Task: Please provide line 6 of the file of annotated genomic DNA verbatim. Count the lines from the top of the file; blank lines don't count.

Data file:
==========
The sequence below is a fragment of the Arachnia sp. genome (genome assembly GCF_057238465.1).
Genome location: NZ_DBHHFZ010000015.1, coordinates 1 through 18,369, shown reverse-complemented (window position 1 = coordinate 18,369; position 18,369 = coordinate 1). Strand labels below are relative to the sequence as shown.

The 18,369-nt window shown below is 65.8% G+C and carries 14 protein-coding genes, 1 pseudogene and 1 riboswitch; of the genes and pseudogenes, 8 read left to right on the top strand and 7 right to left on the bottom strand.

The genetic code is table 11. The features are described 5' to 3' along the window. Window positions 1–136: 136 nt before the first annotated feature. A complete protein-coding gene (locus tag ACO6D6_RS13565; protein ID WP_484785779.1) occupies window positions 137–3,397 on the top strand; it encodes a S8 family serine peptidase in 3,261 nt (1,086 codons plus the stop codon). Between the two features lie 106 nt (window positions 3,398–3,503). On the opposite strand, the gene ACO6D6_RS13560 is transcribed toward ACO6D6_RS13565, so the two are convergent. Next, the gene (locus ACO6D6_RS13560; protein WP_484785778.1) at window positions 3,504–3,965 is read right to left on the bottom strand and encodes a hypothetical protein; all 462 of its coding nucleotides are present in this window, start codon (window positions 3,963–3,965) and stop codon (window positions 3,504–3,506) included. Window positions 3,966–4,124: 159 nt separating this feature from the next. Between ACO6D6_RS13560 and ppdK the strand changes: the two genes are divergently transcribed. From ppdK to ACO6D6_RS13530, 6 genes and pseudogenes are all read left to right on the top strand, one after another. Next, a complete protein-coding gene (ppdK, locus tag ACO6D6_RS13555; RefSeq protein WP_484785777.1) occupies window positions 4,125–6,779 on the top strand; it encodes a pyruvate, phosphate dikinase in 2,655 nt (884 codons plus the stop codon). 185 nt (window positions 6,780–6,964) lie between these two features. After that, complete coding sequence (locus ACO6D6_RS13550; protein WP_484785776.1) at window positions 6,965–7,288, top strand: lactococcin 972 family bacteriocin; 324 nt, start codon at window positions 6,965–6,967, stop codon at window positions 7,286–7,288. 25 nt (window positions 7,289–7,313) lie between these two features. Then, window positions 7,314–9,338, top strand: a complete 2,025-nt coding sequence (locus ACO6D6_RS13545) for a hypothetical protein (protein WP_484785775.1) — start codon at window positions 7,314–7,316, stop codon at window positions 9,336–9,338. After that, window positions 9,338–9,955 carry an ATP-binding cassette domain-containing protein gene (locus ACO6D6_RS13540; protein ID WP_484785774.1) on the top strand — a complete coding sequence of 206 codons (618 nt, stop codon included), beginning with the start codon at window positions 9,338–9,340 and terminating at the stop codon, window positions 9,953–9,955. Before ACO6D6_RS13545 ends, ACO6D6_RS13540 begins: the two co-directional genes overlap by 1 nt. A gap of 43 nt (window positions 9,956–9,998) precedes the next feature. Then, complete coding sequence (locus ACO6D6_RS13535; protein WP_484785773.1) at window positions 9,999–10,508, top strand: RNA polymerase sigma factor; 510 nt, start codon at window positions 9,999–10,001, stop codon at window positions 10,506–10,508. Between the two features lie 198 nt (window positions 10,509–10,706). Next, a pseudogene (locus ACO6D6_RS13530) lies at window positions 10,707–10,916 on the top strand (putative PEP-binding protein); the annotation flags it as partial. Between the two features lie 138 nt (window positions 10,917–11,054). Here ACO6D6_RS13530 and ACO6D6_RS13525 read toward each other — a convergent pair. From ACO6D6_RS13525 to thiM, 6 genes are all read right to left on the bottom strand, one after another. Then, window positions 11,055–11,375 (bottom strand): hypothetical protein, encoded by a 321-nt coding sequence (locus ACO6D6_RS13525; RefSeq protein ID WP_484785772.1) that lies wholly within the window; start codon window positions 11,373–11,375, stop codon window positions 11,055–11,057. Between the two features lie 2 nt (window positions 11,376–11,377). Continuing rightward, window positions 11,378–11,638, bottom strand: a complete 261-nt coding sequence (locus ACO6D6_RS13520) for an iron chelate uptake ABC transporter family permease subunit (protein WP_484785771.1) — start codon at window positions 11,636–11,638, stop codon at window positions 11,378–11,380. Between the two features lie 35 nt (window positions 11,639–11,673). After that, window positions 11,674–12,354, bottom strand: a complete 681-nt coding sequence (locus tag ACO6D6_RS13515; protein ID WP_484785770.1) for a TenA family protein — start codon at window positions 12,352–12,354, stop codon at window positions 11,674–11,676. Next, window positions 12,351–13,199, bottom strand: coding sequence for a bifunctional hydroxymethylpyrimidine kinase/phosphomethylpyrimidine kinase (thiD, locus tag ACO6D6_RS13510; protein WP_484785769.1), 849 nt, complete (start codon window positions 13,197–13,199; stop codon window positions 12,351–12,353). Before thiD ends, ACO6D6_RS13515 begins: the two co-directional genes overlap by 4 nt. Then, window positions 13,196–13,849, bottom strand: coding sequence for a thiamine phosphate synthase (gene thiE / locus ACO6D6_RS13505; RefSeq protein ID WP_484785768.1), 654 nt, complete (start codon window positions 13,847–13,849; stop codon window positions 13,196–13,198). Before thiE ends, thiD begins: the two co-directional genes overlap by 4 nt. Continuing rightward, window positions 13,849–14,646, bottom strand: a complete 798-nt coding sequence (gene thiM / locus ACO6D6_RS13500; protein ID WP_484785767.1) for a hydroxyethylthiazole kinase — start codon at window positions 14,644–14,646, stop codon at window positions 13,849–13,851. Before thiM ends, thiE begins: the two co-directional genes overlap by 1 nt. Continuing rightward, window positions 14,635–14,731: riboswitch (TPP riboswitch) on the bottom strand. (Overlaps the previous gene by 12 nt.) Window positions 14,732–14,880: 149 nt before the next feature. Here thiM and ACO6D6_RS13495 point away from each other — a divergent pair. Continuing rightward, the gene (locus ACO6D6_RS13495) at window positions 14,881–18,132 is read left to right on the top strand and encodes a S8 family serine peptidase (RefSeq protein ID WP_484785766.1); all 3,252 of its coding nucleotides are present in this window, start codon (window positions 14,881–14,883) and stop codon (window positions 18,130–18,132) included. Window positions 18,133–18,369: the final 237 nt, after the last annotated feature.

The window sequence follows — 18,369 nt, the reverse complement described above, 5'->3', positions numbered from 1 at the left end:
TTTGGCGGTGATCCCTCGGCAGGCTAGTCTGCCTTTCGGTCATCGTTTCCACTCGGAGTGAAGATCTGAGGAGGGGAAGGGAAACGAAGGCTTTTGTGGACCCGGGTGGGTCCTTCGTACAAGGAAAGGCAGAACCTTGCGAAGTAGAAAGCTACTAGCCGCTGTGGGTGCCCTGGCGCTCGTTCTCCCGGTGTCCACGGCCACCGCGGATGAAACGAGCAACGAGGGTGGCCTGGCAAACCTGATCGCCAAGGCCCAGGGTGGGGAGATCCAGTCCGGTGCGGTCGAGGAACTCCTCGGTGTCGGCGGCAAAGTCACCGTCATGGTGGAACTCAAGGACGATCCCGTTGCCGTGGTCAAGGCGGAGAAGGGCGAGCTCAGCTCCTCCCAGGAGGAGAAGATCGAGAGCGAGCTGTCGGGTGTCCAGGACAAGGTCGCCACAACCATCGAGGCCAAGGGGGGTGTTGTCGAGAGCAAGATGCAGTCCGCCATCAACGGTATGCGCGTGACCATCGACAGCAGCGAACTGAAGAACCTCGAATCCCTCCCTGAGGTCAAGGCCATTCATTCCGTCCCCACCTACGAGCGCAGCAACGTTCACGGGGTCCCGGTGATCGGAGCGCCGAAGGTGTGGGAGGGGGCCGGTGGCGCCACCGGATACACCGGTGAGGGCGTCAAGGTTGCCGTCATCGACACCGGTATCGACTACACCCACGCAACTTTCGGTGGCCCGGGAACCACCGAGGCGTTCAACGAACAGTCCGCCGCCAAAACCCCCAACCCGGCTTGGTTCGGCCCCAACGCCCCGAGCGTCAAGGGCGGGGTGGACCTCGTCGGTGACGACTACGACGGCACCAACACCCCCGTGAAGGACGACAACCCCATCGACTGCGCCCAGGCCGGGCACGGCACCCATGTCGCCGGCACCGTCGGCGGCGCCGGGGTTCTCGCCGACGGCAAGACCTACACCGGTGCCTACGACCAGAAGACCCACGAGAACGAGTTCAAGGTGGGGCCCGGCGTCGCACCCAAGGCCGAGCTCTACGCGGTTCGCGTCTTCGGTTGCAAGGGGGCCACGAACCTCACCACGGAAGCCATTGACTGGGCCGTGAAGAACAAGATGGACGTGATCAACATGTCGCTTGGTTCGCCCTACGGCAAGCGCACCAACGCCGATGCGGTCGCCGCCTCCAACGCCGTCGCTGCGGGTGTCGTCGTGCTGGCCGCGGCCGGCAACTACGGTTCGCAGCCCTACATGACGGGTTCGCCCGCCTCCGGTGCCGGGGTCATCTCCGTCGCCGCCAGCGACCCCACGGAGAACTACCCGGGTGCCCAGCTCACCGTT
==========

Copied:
TTTGGCGGTGATCCCTCGGCAGGCTAGTCTGCCTTTCGGTCATCGTTTCCACTCGGAGTGAAGATCTGAGGAGGGGAAGGGAAACGAAGGCTTTTGTGGACCCGGGTGGGTCCTTCGTACAAGGAAAGGCAGAACCTTGCGAAGTAGAAAGCTACTAGCCGCTGTGGGTGCCCTGGCGCTCGTTCTCCCGGTGTCCACGGCCACCGCGGATGAAACGAGCAACGAGGGTGGCCTGGCAAACCTGATCGCCAAGGCCCAGGGTGGGGAGATCCAGTCCGGTGCGGTCGAGGAACTCCTCGGTGTCGGCGGCAAAGTCACCGTCATGGTGGAACTCAAGGACGATCCCGTTGCCGTGGTCAAGGCGGAGAAGGGCGAGCTCAGCTCCTCCCAGGAGGAGAAGATCGAGAGCGAGCTGTCGGGTGTCCAGGACAAGGTCGCCACAACCATCGAGGCCAAGGGGGGTGTTGTCGAGAGCAAGATGCAGTCCGCCATCAACGGTATGCGCGTGACCATCGACAGCAGCGAACTGAAGAACCTCGAATCCCTCCCTGAGGTCAAGGCCATTCATTCCGTCCCCACCTACGAGCGCAGCAACGTTCACGGGGTCCCGGTGATCGGAGCGCCGAAGGTGTGGGAGGGGGCCGGTGGCGCCACCGGATACACCGGTGAGGGCGTCAAGGTTGCCGTCATCGACACCGGTATCGACTACACCCACGCAACTTTCGGTGGCCCGGGAACCACCGAGGCGTTCAACGAACAGTCCGCCGCCAAAACCCCCAACCCGGCTTGGTTCGGCCCCAACGCCCCGAGCGTCAAGGGCGGGGTGGACCTCGTCGGTGACGACTACGACGGCACCAACACCCCCGTGAAGGACGACAACCCCATCGACTGCGCCCAGGCCGGGCACGGCACCCATGTCGCCGGCACCGTCGGCGGCGCCGGGGTTCTCGCCGACGGCAAGACCTACACCGGTGCCTACGACCAGAAGACCCACGAGAACGAGTTCAAGGTGGGGCCCGGCGTCGCACCCAAGGCCGAGCTCTACGCGGTTCGCGTCTTCGGTTGCAAGGGGGCCACGAACCTCACCACGGAAGCCATTGACTGGGCCGTGAAGAACAAGATGGACGTGATCAACATGTCGCTTGGTTCGCCCTACGGCAAGCGCACCAACGCCGATGCGGTCGCCGCCTCCAACGCCGTCGCTGCGGGTGTCGTCGTGCTGGCCGCGGCCGGCAACTACGGTTCGCAGCCCTACATGACGGGTTCGCCCGCCTCCGGTGCCGGGGTCATCTCCGTCGCCGCCAGCGACCCCACGGAGAACTACCCGGGTGCCCAGCTCACCGTT